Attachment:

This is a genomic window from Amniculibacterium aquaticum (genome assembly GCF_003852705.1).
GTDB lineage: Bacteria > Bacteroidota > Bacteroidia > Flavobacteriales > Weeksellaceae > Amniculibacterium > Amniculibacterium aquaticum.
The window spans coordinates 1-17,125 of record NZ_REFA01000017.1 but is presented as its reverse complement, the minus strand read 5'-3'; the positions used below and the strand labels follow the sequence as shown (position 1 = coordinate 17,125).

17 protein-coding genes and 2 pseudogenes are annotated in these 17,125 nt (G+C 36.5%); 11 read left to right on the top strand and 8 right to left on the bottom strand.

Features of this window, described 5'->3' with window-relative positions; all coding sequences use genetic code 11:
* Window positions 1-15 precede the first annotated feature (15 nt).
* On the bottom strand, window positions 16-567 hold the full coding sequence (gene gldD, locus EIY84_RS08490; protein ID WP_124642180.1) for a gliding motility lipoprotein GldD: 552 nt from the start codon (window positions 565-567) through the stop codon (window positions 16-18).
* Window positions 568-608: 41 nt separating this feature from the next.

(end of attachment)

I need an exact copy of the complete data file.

This is a genomic window from Amniculibacterium aquaticum (genome assembly GCF_003852705.1).
GTDB lineage: Bacteria > Bacteroidota > Bacteroidia > Flavobacteriales > Weeksellaceae > Amniculibacterium > Amniculibacterium aquaticum.
The window spans coordinates 1-17,125 of record NZ_REFA01000017.1 but is presented as its reverse complement, the minus strand read 5'-3'; the positions used below and the strand labels follow the sequence as shown (position 1 = coordinate 17,125).

17 protein-coding genes and 2 pseudogenes are annotated in these 17,125 nt (G+C 36.5%); 11 read left to right on the top strand and 8 right to left on the bottom strand.

Features of this window, described 5'->3' with window-relative positions; all coding sequences use genetic code 11:
* Window positions 1-15 precede the first annotated feature (15 nt).
* On the bottom strand, window positions 16-567 hold the full coding sequence (gene gldD, locus EIY84_RS08490; protein ID WP_124642180.1) for a gliding motility lipoprotein GldD: 552 nt from the start codon (window positions 565-567) through the stop codon (window positions 16-18).
* Window positions 568-608: 41 nt separating this feature from the next.